I apologize for the somewhat vague question; it was difficult to write. I would welcome any specific editing suggestions.
What matters in the calculation of a person's righteousness? Is it:
- Number of mitzvos vs. aveiros ( * occasions done)
- Time spent doing mitzvos vs. aveiros
( or perhaps Number or Time * weight/seriousness of each individual mitzvah)
I know it sounds odd, but I expect that most people have run in to examples of this in their personal decision-making. For example, there is the impulse to do a lot of quick positive mitzvos like count the omer, kiss the mezuze, give a penny, etc., based on the assumption that a higher number of mitzvos out of 613 is the end goal. Or, occasionally, there is a temptation to weigh mitzvos against each other based on time spent--should I do a quick aveira now in order to spend less time sinning later? (It's hard to think of examples of this, but I find it comes up for me a lot on Shabbos, especially with the quasi-precedent of " "חלל עליו שבת אחת כדי שישמור שבתות הרבה". Yishai also provided the example of doing a single aveira to acquire kosher food rather than have to eat treyfs, in which every bite is an aveira, although this points to an issue of number of aveiros rather than time.)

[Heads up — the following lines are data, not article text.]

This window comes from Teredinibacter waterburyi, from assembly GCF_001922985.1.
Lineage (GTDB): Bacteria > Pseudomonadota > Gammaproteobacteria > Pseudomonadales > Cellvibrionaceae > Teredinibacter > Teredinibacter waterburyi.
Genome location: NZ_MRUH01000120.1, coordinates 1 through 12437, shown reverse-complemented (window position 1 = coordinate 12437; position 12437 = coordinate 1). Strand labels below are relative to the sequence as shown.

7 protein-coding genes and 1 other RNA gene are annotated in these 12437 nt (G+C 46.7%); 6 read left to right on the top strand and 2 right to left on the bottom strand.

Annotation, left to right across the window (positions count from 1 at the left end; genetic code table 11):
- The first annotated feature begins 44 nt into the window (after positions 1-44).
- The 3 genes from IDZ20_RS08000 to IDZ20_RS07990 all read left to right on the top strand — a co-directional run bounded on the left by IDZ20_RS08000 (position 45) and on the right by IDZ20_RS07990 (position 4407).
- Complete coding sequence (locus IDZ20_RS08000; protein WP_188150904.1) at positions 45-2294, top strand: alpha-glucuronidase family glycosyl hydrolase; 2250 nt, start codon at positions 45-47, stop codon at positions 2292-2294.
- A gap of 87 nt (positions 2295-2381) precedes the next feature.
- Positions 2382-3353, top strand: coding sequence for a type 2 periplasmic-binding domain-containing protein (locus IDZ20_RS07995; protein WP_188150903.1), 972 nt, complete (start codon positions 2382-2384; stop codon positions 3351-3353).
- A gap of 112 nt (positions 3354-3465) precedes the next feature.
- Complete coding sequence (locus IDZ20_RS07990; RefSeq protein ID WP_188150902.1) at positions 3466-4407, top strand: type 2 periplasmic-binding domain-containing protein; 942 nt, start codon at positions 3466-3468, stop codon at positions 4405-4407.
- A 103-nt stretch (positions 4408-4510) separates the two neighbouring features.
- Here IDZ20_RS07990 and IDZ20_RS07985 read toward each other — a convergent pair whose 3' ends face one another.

A really good demonstration of what I'm talking about is actually this question. It asks whether there is any point to eating something "less" treyf if you are already eating treyfs. For example, would there be a halachically-rigorous reason to abstain from pork in a non-kosher restaurant? If the answer is "yes," then this points to "number" rather than "time" being the correct calculation. If "no," that would point to "time" instead of "number."
An example that points to "number" instead of "time" is the idea that eating a bug is considered very bad because it violates many specific prohibitions per time unit (or per action).